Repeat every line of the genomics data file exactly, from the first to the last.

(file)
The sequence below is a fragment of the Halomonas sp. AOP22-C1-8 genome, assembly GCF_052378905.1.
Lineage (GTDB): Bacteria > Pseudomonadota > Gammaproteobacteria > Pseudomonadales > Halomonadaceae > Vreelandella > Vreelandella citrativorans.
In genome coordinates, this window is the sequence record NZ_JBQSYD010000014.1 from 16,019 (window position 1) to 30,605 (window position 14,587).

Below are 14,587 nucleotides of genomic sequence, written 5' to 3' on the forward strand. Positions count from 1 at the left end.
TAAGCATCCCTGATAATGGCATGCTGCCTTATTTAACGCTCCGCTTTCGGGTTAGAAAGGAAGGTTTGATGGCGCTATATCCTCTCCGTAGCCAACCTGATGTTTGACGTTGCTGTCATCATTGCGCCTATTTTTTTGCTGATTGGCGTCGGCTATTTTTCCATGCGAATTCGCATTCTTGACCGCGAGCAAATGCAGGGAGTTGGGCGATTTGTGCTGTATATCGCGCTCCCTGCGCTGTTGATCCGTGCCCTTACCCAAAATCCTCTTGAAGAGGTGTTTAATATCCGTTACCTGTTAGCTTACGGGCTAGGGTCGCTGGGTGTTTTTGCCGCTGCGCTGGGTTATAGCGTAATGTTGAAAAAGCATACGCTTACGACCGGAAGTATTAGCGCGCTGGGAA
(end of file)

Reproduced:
The sequence below is a fragment of the Halomonas sp. AOP22-C1-8 genome, assembly GCF_052378905.1.
Lineage (GTDB): Bacteria > Pseudomonadota > Gammaproteobacteria > Pseudomonadales > Halomonadaceae > Vreelandella > Vreelandella citrativorans.
In genome coordinates, this window is the sequence record NZ_JBQSYD010000014.1 from 16,019 (window position 1) to 30,605 (window position 14,587).

Below are 14,587 nucleotides of genomic sequence, written 5' to 3' on the forward strand. Positions count from 1 at the left end.
TAAGCATCCCTGATAATGGCATGCTGCCTTATTTAACGCTCCGCTTTCGGGTTAGAAAGGAAGGTTTGATGGCGCTATATCCTCTCCGTAGCCAACCTGATGTTTGACGTTGCTGTCATCATTGCGCCTATTTTTTTGCTGATTGGCGTCGGCTATTTTTCCATGCGAATTCGCATTCTTGACCGCGAGCAAATGCAGGGAGTTGGGCGATTTGTGCTGTATATCGCGCTCCCTGCGCTGTTGATCCGTGCCCTTACCCAAAATCCTCTTGAAGAGGTGTTTAATATCCGTTACCTGTTAGCTTACGGGCTAGGGTCGCTGGGTGTTTTTGCCGCTGCGCTGGGTTATAGCGTAATGTTGAAAAAGCATACGCTTACGACCGGAAGTATTAGCGCGCTGGGAA